All of these projects would be taken over and completed by St Edmundsbury Borough Council in the next three years.

Under the Local Government Act 1972 all existing local authorities, including Haverhill UDC, were swept away on April 1st. West Suffolk County Council was abolished and joined with East Suffolk to produce Suffolk County Council. The urban district of Haverhill was joined with Clare RDC, Thingoe RDC and Bury St Edmunds Borough Council to form the St Edmundsbury Borough Council. Haverhill's strong local identity was felt to be under threat from the weight of Bury St Edmunds.

But at least Bury was also an expanding town in the GLC's Town Development scheme, so there was much common ground in their knowledge and experience of new housing and industrial development.

Under the Water Act, 1973 the council-owned sewage works at Coupals Road was transferred to Anglian Water.

Ann of Cleves House
          In 1974 the house which had now become known as Cleves House, or Ann of Cleves House, was remodelled. The 19th century veranda style frontage was removed, and the appearance became that of a half timbered 16th or 17th century manor house. This was a much more fashionable front than the previous one, and suited much more the idea of a house dating back supposedly to the age of Henry VIII.
1975 Work began on extending Chalkstone Way to the Sturmer Road, including crossing the Stour Brook.
1976 The Golf Course had its official opening as a municipal course.

The bridge over Stour Brook was completed so that the Chalkstone Way link to Sturmer Road could be opened.

In 1976 William C Blake, the former Town Clerk of the old Urban District Council, wrote

"It had been hoped when the master plan was prepared that Haverhill would grow to 30,000. The economic recession of the country in recent years has slowed down the rate of growth, and it is now evident that the town will not achieve its planned optimum population until some years after that originally planned.

The most recent estimated population (mid 1974) is given at 15,000; 2,200 of the 4,500 houses in the scheme have been built while over a million square feet of industrial space has been put up, in addition to the very large premises of Her Majesty's Prison just outside the former Urban District boundary. As a result of the expansion, many new amenities have been provided, including new schools, library, clinics, fire station, sports centre with indoor swimming pool, golf course, playing fields, youth centres, etc. Haverhill is indeed a vastly different place now from the dying town of the late 1940s."

The new Saturday Market
          By 1976 the Market was moved out of the High street and on to the newly created Peas Market Hill. It was now operating on Saturdays as well as the traditional Friday. People quickly came to call it the Market Square. Within 25 years there would be calls to move it back to the old Market Hill which was in the High Street.
1977 Sainsbury's store was opened at Jubilee Walk together with the bus station and Brook Service Road car park. The Sainsbury's store is now occupied by Leo's.

The footbridge over Wratting Road was installed. The first attempt was aborted when the Erecting Gang failed to turn up - after all the road closures had been imposed!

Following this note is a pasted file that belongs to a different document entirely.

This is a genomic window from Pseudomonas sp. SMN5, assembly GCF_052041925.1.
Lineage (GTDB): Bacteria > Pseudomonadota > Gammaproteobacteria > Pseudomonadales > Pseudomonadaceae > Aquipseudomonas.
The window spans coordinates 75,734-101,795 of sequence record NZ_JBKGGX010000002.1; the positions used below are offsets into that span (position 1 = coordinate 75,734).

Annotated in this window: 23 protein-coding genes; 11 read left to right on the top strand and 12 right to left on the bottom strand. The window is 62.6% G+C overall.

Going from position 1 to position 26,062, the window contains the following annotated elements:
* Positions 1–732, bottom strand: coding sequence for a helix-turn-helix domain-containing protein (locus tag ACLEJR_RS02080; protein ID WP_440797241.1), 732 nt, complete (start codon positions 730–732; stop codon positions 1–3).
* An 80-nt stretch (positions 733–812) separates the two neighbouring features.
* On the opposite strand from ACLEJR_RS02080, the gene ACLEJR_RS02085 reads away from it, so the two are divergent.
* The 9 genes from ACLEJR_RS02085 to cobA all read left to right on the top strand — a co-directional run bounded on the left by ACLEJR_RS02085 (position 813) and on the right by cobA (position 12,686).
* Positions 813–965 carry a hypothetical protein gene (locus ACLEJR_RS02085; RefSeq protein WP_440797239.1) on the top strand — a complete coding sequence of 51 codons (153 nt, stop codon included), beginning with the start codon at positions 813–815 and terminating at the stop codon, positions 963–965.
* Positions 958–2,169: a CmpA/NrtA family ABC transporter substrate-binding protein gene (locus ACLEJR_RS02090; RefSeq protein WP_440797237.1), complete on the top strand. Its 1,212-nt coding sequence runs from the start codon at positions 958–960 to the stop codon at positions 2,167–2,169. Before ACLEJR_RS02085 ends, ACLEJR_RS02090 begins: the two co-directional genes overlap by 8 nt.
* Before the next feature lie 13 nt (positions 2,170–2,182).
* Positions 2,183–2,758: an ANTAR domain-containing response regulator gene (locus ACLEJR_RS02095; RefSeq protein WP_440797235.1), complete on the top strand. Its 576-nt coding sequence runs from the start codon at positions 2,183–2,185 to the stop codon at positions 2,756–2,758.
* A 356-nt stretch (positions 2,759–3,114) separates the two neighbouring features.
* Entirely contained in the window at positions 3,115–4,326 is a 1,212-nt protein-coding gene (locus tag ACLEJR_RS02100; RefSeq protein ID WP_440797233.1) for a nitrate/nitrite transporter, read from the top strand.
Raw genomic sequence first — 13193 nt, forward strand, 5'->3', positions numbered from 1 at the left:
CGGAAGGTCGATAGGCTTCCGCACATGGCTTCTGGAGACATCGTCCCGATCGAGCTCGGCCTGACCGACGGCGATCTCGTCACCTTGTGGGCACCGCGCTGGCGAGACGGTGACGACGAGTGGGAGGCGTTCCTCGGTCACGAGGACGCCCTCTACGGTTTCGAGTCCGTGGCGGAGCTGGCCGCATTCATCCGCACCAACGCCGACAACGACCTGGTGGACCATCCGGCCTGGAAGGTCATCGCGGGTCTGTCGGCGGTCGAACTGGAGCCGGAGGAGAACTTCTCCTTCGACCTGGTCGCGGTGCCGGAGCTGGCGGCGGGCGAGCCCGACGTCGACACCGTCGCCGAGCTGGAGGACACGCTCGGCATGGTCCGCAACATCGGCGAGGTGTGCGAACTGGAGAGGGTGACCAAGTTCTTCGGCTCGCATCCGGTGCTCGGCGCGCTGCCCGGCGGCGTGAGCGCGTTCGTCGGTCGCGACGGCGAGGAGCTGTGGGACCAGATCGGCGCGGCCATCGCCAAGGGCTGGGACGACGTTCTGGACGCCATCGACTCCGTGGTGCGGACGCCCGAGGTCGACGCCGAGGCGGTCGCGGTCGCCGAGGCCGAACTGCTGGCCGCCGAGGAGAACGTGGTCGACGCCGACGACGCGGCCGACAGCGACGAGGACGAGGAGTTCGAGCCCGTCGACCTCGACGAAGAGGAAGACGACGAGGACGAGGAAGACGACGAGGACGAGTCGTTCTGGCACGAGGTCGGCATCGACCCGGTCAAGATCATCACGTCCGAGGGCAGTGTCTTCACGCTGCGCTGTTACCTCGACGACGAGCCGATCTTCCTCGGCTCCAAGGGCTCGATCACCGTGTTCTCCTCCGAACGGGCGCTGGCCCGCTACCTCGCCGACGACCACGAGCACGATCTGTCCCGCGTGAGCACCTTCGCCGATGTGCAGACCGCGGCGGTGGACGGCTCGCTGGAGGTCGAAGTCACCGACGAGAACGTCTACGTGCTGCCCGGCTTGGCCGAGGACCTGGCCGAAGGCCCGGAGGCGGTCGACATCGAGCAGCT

The Haverhill and District Local History Group started to publish its journal "Haverhill Historian".

A Council contract for 264 dwellings at Chimswell Estate was substantially completed having taken about 3 years, as was a contract for 306 dwellings at Chalkstone. It was a big year for birds and flowers, as the streets on Chimswell were named after flowers, and those at Chalkstone after birds.

1978 The Samuel Ward Upper School was opened off Chalkstone Way. The Ward family had been notable Puritan preachers in Haverhill in the early 17th century. In 1605 Samuel Ward was so prominent that he was appointed as Town Lecturer, or Preacher, at Ipswich, a post he held until his death in 1640. He was uncompromising in his personal views of how the Reformation should be carried forward.

Westbourne Court sheltered accommodation was completed on Wratting Road, but only sporadic new council house building would take place after this date in Haverhill until a final contract was let in 1990.

The Council sold 5 acres of land at Chalkstone Estate to the Jephson Housing Association to build 96 homes.

1979 The new police station was built.
1980 The Victorian gas holders in Withersfield Road were knocked down.
1981 Nearly the whole of December saw thick snow over Suffolk. The road from Haverhill to Bury was sometimes impassable.
1982 January had another two weeks of snow, but it was not as bad as in the previous December.

In 1982, the international biotechnology firm Genzyme opened a site in Haverhill for manufacturing pharmaceuticals.

1983 On 1st April 1983 the Town Development Agreement with the GLC officially ended. In practice, development had halted years before, but the various subsidies and allowances now ended.

St Edmundsbury Borough Council purchased the remaining undeveloped GLC landholdings at outstanding debt levels.

1986 Ten one-bedroomed bungalows in Moat Walk and Bodiam Walk were completed by the Council.

Such specialised homes, more suitable for older people, built in relatively small numbers, were characteristic of Council house building in the 1980's.